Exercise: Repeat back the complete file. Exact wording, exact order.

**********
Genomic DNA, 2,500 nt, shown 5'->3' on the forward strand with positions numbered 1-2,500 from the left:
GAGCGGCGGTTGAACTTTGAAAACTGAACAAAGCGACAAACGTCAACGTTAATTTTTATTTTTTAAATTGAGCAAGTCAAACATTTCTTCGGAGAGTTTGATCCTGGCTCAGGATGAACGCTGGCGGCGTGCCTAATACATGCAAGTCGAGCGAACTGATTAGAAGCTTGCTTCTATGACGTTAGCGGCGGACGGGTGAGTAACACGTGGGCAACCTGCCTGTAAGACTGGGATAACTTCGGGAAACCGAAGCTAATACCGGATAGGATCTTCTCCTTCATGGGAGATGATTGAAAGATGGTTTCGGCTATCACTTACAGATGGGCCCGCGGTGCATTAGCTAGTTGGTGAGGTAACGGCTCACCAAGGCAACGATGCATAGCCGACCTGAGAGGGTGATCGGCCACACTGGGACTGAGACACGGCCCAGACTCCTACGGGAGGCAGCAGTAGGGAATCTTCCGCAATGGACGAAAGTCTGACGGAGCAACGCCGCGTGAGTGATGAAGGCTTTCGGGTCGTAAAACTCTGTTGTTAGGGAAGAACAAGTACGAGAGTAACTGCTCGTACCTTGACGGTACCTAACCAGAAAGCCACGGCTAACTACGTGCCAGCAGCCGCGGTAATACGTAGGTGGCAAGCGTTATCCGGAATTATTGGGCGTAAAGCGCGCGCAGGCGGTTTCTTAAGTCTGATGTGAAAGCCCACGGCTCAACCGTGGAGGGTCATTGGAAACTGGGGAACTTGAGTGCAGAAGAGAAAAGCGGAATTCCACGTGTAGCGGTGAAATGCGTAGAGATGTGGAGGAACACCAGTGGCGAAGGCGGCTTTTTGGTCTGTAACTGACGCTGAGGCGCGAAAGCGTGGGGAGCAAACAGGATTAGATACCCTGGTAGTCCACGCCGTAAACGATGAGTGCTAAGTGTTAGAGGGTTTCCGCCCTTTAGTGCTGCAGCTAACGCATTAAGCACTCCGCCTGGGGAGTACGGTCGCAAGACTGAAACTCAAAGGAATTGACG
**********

Genomic DNA, 2,500 nt, shown 5'->3' on the forward strand with positions numbered 1-2,500 from the left:
GAGCGGCGGTTGAACTTTGAAAACTGAACAAAGCGACAAACGTCAACGTTAATTTTTATTTTTTAAATTGAGCAAGTCAAACATTTCTTCGGAGAGTTTGATCCTGGCTCAGGATGAACGCTGGCGGCGTGCCTAATACATGCAAGTCGAGCGAACTGATTAGAAGCTTGCTTCTATGACGTTAGCGGCGGACGGGTGAGTAACACGTGGGCAACCTGCCTGTAAGACTGGGATAACTTCGGGAAACCGAAGCTAATACCGGATAGGATCTTCTCCTTCATGGGAGATGATTGAAAGATGGTTTCGGCTATCACTTACAGATGGGCCCGCGGTGCATTAGCTAGTTGGTGAGGTAACGGCTCACCAAGGCAACGATGCATAGCCGACCTGAGAGGGTGATCGGCCACACTGGGACTGAGACACGGCCCAGACTCCTACGGGAGGCAGCAGTAGGGAATCTTCCGCAATGGACGAAAGTCTGACGGAGCAACGCCGCGTGAGTGATGAAGGCTTTCGGGTCGTAAAACTCTGTTGTTAGGGAAGAACAAGTACGAGAGTAACTGCTCGTACCTTGACGGTACCTAACCAGAAAGCCACGGCTAACTACGTGCCAGCAGCCGCGGTAATACGTAGGTGGCAAGCGTTATCCGGAATTATTGGGCGTAAAGCGCGCGCAGGCGGTTTCTTAAGTCTGATGTGAAAGCCCACGGCTCAACCGTGGAGGGTCATTGGAAACTGGGGAACTTGAGTGCAGAAGAGAAAAGCGGAATTCCACGTGTAGCGGTGAAATGCGTAGAGATGTGGAGGAACACCAGTGGCGAAGGCGGCTTTTTGGTCTGTAACTGACGCTGAGGCGCGAAAGCGTGGGGAGCAAACAGGATTAGATACCCTGGTAGTCCACGCCGTAAACGATGAGTGCTAAGTGTTAGAGGGTTTCCGCCCTTTAGTGCTGCAGCTAACGCATTAAGCACTCCGCCTGGGGAGTACGGTCGCAAGACTGAAACTCAAAGGAATTGACG